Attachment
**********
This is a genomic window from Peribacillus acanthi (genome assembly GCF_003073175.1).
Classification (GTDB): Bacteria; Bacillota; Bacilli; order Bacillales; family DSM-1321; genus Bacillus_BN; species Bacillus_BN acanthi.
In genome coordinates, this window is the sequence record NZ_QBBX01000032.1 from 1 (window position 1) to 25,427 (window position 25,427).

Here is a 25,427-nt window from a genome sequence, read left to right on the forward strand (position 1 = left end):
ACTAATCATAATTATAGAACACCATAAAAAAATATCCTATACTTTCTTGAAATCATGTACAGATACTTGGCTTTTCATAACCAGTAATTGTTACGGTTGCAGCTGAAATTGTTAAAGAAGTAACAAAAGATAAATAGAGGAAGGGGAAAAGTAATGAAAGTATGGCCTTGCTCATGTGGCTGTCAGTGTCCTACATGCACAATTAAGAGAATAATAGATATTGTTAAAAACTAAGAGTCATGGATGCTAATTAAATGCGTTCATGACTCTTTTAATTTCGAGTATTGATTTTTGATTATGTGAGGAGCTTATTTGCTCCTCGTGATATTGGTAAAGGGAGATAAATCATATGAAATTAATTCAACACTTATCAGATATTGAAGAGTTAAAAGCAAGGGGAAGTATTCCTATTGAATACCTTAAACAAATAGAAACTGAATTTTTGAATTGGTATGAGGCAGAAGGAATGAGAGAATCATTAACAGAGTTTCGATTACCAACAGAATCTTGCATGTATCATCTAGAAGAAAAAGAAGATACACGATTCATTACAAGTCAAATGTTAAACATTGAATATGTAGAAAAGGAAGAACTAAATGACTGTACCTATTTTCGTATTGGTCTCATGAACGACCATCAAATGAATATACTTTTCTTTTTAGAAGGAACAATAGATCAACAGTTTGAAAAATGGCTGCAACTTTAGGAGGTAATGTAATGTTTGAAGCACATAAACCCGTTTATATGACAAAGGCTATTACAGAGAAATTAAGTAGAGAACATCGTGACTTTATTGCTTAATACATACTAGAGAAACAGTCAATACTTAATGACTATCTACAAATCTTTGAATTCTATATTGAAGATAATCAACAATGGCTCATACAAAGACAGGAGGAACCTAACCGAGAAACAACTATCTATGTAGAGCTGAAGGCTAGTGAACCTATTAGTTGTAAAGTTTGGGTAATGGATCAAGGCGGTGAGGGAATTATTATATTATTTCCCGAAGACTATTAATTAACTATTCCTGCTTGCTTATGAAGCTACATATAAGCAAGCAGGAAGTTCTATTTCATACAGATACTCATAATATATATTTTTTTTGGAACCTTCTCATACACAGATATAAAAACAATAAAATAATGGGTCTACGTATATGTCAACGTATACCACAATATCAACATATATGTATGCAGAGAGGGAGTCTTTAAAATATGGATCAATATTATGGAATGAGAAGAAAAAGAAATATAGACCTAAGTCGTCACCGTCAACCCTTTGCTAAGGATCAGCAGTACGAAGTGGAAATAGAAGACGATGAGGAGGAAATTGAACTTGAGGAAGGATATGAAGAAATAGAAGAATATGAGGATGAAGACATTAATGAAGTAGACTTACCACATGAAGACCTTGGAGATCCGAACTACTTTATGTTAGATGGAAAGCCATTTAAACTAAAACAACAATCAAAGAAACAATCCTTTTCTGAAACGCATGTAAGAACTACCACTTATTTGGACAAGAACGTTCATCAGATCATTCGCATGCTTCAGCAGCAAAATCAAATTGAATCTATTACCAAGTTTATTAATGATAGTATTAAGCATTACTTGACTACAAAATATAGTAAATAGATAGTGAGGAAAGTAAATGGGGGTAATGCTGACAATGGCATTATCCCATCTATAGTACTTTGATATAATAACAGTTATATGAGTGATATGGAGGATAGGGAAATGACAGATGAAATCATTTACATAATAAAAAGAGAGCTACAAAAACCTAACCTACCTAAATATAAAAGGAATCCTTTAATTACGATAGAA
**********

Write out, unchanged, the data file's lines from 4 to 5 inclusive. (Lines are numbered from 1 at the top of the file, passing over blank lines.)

Here is a 25,427-nt window from a genome sequence, read left to right on the forward strand (position 1 = left end):
ACTAATCATAATTATAGAACACCATAAAAAAATATCCTATACTTTCTTGAAATCATGTACAGATACTTGGCTTTTCATAACCAGTAATTGTTACGGTTGCAGCTGAAATTGTTAAAGAAGTAACAAAAGATAAATAGAGGAAGGGGAAAAGTAATGAAAGTATGGCCTTGCTCATGTGGCTGTCAGTGTCCTACATGCACAATTAAGAGAATAATAGATATTGTTAAAAACTAAGAGTCATGGATGCTAATTAAATGCGTTCATGACTCTTTTAATTTCGAGTATTGATTTTTGATTATGTGAGGAGCTTATTTGCTCCTCGTGATATTGGTAAAGGGAGATAAATCATATGAAATTAATTCAACACTTATCAGATATTGAAGAGTTAAAAGCAAGGGGAAGTATTCCTATTGAATACCTTAAACAAATAGAAACTGAATTTTTGAATTGGTATGAGGCAGAAGGAATGAGAGAATCATTAACAGAGTTTCGATTACCAACAGAATCTTGCATGTATCATCTAGAAGAAAAAGAAGATACACGATTCATTACAAGTCAAATGTTAAACATTGAATATGTAGAAAAGGAAGAACTAAATGACTGTACCTATTTTCGTATTGGTCTCATGAACGACCATCAAATGAATATACTTTTCTTTTTAGAAGGAACAATAGATCAACAGTTTGAAAAATGGCTGCAACTTTAGGAGGTAATGTAATGTTTGAAGCACATAAACCCGTTTATATGACAAAGGCTATTACAGAGAAATTAAGTAGAGAACATCGTGACTTTATTGCTTAATACATACTAGAGAAACAGTCAATACTTAATGACTATCTACAAATCTTTGAATTCTATATTGAAGATAATCAACAATGGCTCATACAAAGACAGGAGGAACCTAACCGAGAAACAACTATCTATGTAGAGCTGAAGGCTAGTGAACCTATTAGTTGTAAAGTTTGGGTAATGGATCAAGGCGGTGAGGGAATTATTATATTATTTCCCGAAGACTATTAATTAACTATTCCTGCTTGCTTATGAAGCTACATATAAGCAAGCAGGAAGTTCTATTTCATACAGATACTCATAATATATATTTTTTTTGGAACCTTCTCATACACAGATATAAAAACAATAAAATAATGGGTCTACGTATATGTCAACGTATACCACAATATCAACATATATGTATGCAGAGAGGGAGTCTTTAAAATATGGATCAATATTATGGAATGAGAAGAAAAAGAAATATAGACCTAAGTCGTCACCGTCAACCCTTTGCTAAGGATCAGCAGTACGAAGTGGAAATAGAAGACGATGAGGAGGAAATTGAACTTGAGGAAGGATATGAAGAAATAGAAGAATATGAGGATGAAGACATTAATGAAGTAGACTTACCACATGAAGACCTTGGAGATCCGAACTACTTTATGTTAGATGGAAAGCCATTTAAACTAAAACAACAATCAAAGAAACAATCCTTTTCTGAAACGCATGTAAGAACTACCACTTATTTGGACAAGAACGTTCATCAGATCATTCGCATGCTTCAGCAGCAAAATCAAATTGAATCTATTACCAAGTTTATTAATGATAGTATTAAGCATTACTTGACTACAAAATATAGTAAATAGATAGTGAGGAAAGTAAATGGGGGTAATGCTGACAATGGCATTATCCCATCTATAGTACTTTGATATAATAACAGTTATATGAGTGATATGGAGGATAGGGAAATGACAGATGAAATCATTTACATAATAAAAAGAGAGCTACAAAAACCTAACCTACCTAAATATAAAAGGAATCCTTTAATTACGATAGAA